FRANKFORT, Ky. — Families of prison inmates haven’t been able to see their loved ones since the COVID-19 pandemic began.
What You Need To Know
- Kentucky will allow in-person visits at state-run prisons starting the week of June 20
- Appointments will be required and sign ups will begin June 4
- Several rules will be in place, including proof of vaccination for visitors
- 76% of prison inmates have been vaccinated
“I want to see him but I understand why I can’t see him because they don’t want me bringing it in or them giving it to anybody, but it was hard,” said Lottie, the wife of an inmate.
Gov. Andy Beshear announced Tuesday that in-person visits will resume the week of June 20, but with several conditions: only two people are allowed at a time, visitations have to be scheduled in advance and visitors have to show proof of their coronavirus vaccinations.
“Remember, this is a setting where if there is a COVID outbreak, we have seen that it can be devastating how quickly it can spread,” Beshear said. “So we are taking precautions while still opening up visitations.”
Lottie was actually in the middle of work when the news came out.
“After I got off the phone call I was on, I did have to take a moment cause I started balling my eyes out, of course,” she said.
Lottie declined to give her last name for this story to protect her husband, but nonetheless, she’s excited to finally get the chance to see him again.
She wrote messages almost every day to the governor the last several months, urging him to reconsider the visitation policy. She’s not happy with how the state handled prisons during the pandemic.
“I can’t pin it on Governor Beshear because he can’t be everywhere at once. He’s a single person,” Lottie said. “But I think that going forward, there needs to be policy changes about how do we handle a situation like this.”
That includes how inmates were prioritized in the vaccine rollout, with prisons only receiving doses in early April.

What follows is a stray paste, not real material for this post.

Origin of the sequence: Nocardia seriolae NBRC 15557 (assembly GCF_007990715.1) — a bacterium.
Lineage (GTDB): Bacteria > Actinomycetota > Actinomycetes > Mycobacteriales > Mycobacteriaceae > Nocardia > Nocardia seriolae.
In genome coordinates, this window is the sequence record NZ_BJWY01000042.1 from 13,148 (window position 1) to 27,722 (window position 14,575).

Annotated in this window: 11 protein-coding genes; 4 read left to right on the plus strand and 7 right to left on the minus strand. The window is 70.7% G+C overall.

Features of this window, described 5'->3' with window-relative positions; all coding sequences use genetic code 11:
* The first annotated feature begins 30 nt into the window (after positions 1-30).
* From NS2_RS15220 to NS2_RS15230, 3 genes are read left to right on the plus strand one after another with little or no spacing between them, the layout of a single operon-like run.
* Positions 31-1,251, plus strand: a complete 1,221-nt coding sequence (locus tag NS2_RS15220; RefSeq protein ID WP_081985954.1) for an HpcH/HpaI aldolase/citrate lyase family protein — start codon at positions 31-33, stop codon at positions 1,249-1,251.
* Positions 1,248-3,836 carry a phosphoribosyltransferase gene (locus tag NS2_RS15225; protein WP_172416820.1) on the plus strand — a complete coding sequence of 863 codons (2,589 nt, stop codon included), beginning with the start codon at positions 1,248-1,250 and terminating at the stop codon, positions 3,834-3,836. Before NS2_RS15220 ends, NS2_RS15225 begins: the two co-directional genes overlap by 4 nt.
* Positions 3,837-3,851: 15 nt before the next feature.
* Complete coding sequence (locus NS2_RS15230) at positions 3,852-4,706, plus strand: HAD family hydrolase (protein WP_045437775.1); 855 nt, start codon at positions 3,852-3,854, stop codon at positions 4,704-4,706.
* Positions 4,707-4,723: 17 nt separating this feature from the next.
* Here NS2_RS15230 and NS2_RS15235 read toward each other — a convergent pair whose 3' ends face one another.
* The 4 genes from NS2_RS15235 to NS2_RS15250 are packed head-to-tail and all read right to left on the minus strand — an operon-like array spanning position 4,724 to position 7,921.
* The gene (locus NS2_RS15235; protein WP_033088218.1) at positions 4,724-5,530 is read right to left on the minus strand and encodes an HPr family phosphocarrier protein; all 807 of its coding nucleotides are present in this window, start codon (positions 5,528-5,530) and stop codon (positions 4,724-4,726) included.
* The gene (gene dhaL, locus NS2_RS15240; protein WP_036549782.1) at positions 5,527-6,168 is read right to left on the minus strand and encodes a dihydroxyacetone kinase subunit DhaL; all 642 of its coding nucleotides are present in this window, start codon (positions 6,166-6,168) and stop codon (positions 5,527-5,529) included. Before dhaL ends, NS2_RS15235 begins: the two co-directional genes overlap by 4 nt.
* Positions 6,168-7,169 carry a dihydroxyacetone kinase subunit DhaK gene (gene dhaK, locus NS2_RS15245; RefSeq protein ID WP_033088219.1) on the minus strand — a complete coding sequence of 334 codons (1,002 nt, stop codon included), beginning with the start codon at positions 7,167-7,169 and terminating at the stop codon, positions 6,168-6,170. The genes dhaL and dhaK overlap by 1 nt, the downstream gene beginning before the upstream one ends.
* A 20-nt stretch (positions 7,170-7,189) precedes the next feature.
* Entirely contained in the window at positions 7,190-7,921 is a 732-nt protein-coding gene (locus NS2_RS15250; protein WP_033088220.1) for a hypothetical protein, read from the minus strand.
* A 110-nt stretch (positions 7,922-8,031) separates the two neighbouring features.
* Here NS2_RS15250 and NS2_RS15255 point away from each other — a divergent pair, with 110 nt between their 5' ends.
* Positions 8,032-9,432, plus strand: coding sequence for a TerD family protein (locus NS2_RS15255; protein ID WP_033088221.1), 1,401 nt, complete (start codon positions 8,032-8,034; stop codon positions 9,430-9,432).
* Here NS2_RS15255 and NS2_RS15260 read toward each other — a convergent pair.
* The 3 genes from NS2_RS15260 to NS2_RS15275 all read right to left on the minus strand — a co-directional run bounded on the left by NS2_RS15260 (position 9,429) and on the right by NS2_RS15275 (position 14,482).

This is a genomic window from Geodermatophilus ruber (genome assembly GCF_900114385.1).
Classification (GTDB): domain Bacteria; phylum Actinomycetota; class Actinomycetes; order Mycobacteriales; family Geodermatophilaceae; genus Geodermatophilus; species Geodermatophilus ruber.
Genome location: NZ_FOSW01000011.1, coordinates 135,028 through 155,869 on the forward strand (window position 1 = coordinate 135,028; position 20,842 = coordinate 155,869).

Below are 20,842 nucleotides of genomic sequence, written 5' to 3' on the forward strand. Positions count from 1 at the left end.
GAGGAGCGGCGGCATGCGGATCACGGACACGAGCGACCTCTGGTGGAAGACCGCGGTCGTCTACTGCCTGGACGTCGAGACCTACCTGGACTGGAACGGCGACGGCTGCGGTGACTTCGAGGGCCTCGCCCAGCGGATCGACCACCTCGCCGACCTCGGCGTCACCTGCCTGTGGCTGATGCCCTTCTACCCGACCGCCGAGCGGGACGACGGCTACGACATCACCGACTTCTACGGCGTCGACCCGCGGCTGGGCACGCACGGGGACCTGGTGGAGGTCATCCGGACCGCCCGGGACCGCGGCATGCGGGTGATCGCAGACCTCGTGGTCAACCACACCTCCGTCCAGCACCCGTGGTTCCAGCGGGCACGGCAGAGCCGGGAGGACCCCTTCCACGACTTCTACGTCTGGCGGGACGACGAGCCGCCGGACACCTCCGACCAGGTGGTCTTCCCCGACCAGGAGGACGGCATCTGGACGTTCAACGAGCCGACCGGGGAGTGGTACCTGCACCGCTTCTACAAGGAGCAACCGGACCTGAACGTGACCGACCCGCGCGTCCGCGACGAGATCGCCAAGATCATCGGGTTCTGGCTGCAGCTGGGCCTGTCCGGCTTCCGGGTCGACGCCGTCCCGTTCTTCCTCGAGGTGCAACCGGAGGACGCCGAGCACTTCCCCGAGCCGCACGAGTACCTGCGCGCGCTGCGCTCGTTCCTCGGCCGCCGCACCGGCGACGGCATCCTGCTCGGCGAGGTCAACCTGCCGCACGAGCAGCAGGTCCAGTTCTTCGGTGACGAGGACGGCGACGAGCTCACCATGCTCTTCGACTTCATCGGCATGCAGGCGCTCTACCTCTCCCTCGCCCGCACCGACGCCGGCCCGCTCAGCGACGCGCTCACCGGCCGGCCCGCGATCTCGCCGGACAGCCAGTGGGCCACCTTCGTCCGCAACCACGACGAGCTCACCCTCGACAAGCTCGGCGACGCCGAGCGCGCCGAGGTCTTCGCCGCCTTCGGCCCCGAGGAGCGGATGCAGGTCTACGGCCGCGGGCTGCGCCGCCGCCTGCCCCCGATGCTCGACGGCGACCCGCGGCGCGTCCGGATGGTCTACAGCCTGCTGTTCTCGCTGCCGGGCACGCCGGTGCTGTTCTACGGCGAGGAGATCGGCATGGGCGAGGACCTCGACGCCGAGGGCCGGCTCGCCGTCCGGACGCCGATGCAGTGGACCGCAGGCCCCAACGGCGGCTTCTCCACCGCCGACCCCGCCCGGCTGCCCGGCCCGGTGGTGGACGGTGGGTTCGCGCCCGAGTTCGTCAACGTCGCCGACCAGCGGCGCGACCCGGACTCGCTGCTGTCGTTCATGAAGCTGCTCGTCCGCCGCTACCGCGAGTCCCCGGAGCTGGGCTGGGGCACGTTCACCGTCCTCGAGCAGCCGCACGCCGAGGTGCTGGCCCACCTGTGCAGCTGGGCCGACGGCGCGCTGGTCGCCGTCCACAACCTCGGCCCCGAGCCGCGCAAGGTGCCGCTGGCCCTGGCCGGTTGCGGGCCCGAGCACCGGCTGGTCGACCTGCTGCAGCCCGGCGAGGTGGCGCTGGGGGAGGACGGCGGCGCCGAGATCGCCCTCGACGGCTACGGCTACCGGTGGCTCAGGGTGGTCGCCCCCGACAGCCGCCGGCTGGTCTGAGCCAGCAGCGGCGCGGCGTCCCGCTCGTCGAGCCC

“That was upsetting, and that was when I started getting disappointed in the governor because he is very much a family man, you see that everyday on social media, but it felt like our families didn’t matter,” she said.
Lottie still has some questions about how visitations will work, but she’ll be glad when she can finally see her husband face-to-face.
“Having a loved one in prison is hard because you can talk to them on the phone everyday and they can tell you that they’re fine, but until you see them — like when I would walk in there on a Saturday morning and physically see him and see that he was OK — I could breathe a sigh of relief because I was like, ok, he is actually OK.”
Some families of inmates disagree with the vaccine requirement for visitations. Mekayla Breland said she’s happy she’ll finally get the chance to see her fiancee.
“I think it is absurd we have to be vaccinated to see our loved ones,” Breland said. “We shouldn’t have to make a medical decision to see the people we care about most,”
Breland said if people are vaccinated, they should be allowed to actually hug their loved ones, which still won’t be allowed when visitations begin again.
It’s been more than 450 days since families could see inmates in-person.
Beshear and the Kentucky Department of Corrections wanted to vaccinate 80 percent of inmates before allowing in-person visits. On Tuesday, Beshear reported 76% have received a dose.
The Kentucky DOC will start allowing people to sign up for visitations June 4.
The new policy only applies to state-run facilities. County jails and federal prisons have their own rules.